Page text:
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Peter Luff MP: How the next Conservative government can ensure that Britain's manufacturing base is strengthened

Picture 16 Peter Luff is Conservative MP for Mid Worcestershire and Chairman of the House of Commons' Business, Innovation and Skills select committee. He recently started Tweeting.

We’ve been here before.  In the bad economic times of the past, everyone always started saying how much manufacturing mattered, and then, when the good times started rolling again, we all sat back and enjoyed the frothy tax revenues of asset bubbles and financial services.

We mustn’t make that mistake again.  A new Conservative government must make strengthening our manufacturing base a real - and continuing - high priority.

But what does that easy phrase mean?

Well here are a few suggestions over and above the obvious and urgent need for better infrastructure (including telecommunications as well as roads and railways), simplification of and reductions in corporate and employment tax, and tackling the regulatory burden.

First, commit to keeping a powerful Business department.  It doesn’t need to spend a lot of money to be powerful, but it needs to have real influence in Whitehall. The only good thing about Lord Mandelson at BIS is that we all know he has that influence in the machinery of government - and that’s what makes Ken Clarke such a good choice to be our Business secretary.

Second, stop talking manufacturing down.  I get more than a little irritated when politicians and journalists lazily talk of the decline of manufacturing. Yes, I know manufacturing’s share of GDP has shrunk, but in absolute terms we are making more things than ever.  We are the sixth largest manufacturing nation on the planet. We are number two in the world in aerospace. We are number two in the world for life sciences. We are number one in the world in motorsport – and that’s a huge and highly specialised industry employing thousands of engineers. We have the second largest premium car industry in the world. And we have a lot of more traditional industries too – chemicals, metals, bricks and so on that can still flourish in a globalised carbon-conscious economy.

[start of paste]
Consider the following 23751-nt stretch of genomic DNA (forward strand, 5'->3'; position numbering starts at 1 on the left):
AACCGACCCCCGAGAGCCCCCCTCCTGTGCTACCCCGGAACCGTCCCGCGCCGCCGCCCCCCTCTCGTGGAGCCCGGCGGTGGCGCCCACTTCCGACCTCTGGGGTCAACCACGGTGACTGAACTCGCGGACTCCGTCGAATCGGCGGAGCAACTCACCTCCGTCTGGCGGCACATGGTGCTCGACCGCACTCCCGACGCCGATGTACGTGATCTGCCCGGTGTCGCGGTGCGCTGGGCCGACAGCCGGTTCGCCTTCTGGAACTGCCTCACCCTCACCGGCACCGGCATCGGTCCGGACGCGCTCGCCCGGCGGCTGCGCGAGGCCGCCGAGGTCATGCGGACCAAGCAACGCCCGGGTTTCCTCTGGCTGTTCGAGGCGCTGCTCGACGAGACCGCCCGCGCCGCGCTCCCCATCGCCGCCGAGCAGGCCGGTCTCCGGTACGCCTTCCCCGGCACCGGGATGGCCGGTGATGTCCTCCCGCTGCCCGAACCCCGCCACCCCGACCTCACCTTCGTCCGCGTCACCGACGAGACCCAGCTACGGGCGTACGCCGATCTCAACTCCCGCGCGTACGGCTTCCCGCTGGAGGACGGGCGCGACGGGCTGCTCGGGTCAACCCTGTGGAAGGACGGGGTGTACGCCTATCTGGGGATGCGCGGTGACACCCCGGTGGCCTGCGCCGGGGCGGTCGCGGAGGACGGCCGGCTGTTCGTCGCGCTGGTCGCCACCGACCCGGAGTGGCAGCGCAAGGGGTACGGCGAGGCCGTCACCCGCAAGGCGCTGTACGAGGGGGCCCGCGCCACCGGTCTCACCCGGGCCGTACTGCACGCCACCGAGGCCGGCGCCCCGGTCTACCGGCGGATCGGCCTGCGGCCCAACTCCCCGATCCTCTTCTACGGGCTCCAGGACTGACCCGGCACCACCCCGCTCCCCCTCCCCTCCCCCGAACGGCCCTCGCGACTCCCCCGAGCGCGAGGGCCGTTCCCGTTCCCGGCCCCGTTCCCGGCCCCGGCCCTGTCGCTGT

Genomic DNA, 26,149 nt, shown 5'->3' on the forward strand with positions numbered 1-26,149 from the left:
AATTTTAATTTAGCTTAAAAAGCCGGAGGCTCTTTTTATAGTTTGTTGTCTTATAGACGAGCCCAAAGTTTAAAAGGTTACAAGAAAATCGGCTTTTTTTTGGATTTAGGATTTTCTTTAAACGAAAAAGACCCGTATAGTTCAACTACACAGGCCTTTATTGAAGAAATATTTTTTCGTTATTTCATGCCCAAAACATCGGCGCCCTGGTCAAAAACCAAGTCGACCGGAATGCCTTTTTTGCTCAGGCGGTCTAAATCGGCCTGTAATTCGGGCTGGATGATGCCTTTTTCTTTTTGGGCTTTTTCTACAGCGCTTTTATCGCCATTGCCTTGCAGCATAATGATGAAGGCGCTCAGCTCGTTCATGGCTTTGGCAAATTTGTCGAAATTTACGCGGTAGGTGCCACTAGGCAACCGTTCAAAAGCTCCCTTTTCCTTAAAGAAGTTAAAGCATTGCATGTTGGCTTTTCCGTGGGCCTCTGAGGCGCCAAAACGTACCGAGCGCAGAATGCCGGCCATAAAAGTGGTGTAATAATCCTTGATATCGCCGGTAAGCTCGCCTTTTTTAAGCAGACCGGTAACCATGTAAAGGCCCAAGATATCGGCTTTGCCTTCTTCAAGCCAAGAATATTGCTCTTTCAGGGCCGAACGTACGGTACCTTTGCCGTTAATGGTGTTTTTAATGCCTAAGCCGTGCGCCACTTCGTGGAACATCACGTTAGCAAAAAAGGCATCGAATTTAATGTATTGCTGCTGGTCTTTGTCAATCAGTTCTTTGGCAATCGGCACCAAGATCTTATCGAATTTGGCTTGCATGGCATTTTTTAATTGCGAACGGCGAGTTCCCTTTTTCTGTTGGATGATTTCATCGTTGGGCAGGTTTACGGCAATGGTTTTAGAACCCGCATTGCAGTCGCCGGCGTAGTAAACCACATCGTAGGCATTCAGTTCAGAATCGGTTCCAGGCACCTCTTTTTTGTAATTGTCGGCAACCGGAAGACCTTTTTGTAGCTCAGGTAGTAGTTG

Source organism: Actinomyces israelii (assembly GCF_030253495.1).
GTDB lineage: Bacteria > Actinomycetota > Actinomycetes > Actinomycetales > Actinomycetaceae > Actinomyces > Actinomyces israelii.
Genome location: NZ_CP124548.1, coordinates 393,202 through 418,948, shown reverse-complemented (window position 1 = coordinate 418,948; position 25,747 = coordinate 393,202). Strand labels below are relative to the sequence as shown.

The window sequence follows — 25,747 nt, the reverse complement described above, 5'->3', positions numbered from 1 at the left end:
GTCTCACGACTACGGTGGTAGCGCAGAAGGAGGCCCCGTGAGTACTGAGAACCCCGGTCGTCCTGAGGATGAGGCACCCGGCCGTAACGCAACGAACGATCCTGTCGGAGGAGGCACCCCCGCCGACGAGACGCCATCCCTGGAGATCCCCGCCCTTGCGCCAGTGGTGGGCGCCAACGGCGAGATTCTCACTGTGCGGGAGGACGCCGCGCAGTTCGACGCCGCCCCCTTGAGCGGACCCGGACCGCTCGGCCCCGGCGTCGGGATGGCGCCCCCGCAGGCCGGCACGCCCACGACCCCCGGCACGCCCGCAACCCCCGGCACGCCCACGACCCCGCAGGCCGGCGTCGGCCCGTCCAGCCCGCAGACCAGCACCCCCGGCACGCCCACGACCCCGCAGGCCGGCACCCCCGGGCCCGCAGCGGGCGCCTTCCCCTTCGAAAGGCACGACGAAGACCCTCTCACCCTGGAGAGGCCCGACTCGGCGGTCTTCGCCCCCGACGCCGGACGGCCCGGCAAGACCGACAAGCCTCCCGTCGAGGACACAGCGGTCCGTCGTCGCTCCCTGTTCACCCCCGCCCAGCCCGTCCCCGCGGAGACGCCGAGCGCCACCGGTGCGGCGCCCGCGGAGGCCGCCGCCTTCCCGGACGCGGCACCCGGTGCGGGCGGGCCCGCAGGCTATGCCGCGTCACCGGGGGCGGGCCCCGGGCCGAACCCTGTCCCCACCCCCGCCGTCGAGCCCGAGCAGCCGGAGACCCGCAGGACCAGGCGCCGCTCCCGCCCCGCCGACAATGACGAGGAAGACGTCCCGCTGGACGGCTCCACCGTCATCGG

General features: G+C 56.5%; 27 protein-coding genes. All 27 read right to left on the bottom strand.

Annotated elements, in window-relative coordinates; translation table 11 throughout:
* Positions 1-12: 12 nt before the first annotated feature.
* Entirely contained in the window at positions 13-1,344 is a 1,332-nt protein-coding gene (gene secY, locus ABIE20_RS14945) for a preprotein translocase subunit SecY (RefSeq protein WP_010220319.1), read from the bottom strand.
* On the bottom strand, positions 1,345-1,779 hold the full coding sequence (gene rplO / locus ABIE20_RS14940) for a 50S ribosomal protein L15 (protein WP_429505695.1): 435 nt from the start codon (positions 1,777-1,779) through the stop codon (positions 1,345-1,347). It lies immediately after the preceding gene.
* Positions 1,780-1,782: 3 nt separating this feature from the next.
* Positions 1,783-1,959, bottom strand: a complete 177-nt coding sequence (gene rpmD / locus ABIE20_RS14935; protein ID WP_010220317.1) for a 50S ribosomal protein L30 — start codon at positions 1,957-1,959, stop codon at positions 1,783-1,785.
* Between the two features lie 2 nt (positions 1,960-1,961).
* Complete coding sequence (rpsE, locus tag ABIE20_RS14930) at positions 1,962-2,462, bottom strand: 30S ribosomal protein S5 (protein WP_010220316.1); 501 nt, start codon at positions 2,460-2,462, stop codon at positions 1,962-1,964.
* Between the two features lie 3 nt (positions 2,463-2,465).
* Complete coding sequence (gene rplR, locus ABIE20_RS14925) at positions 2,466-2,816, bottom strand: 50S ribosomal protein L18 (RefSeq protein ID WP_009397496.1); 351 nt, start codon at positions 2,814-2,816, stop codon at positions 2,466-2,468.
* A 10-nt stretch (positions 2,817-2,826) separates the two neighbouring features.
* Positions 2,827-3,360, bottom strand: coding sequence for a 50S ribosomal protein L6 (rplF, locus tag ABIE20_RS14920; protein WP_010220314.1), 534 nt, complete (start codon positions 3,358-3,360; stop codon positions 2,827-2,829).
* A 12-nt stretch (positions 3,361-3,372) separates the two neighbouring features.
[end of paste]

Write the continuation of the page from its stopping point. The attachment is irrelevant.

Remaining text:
We should be saying that manufacturing should have done and could still do even better – and we should be encouraging more young people to get into manufacturing and engineering by talking up the opportunities and giving them better careers advice in schools. There are great careers to be had in manufacturing and engineering.

Third, tackle the skills nightmare.  The complexity of the system is staggering and getting worse.  No wonder employers feel bamboozled and disengaged.  We need to set much higher aspirations too – modern manufacturing needs NVQ Level Three on the shop floor, not Level Two.  Rationalise university courses, too many of which are in soft generalised subjects, not the specialised engineering that businesses need. And do more to encourage girls to go into engineering – they are often actively discouraged at school and that’s wrong.

Fourth, reform the RDAs radically but do not abolish them.  Strip them of their overseas pretensions, take away the regional planning powers, remove them from the skills agenda but leave business-led organisations as a focus for the delivery of business policies for areas that are bigger than local authority areas but smaller than the whole of England.  Give local authorities more of a voice within them by all means and allow some geographical flexibility in their arbitrary structures, but every business organisation from the FSB to the CBI says they help the economy. Abolition would send completely the wrong message.

Fifth, promote British exports overseas better.  Support the work of UKTI, don’t sell the prestigious embassies and high commissions that give us real comparative advantage in many markets, and have more senior ministers leading trade missions to priority countries and regions like India, China, the Middle East and Brazil.

Sixth, send consistent messages to the industries of the future about our intentions – and in particular on nuclear power.  I am confident we’ve fully got over our little wobble on that one but the risk of the lights going out is all too real in about 2017 or 2018 and we need to diversify away from imported carbon sources into both nuclear and renewable technology – especially marine and tidal energy – as a matter of real urgency.

Of course there’s more we need to do – but on the whole it needn’t cost much. It just needs us to believe that manufacturing has a real future and then to set the policy framework in which that can happen.

This time, don’t let’s forget manufacturing during the upturn, whenever it comes.


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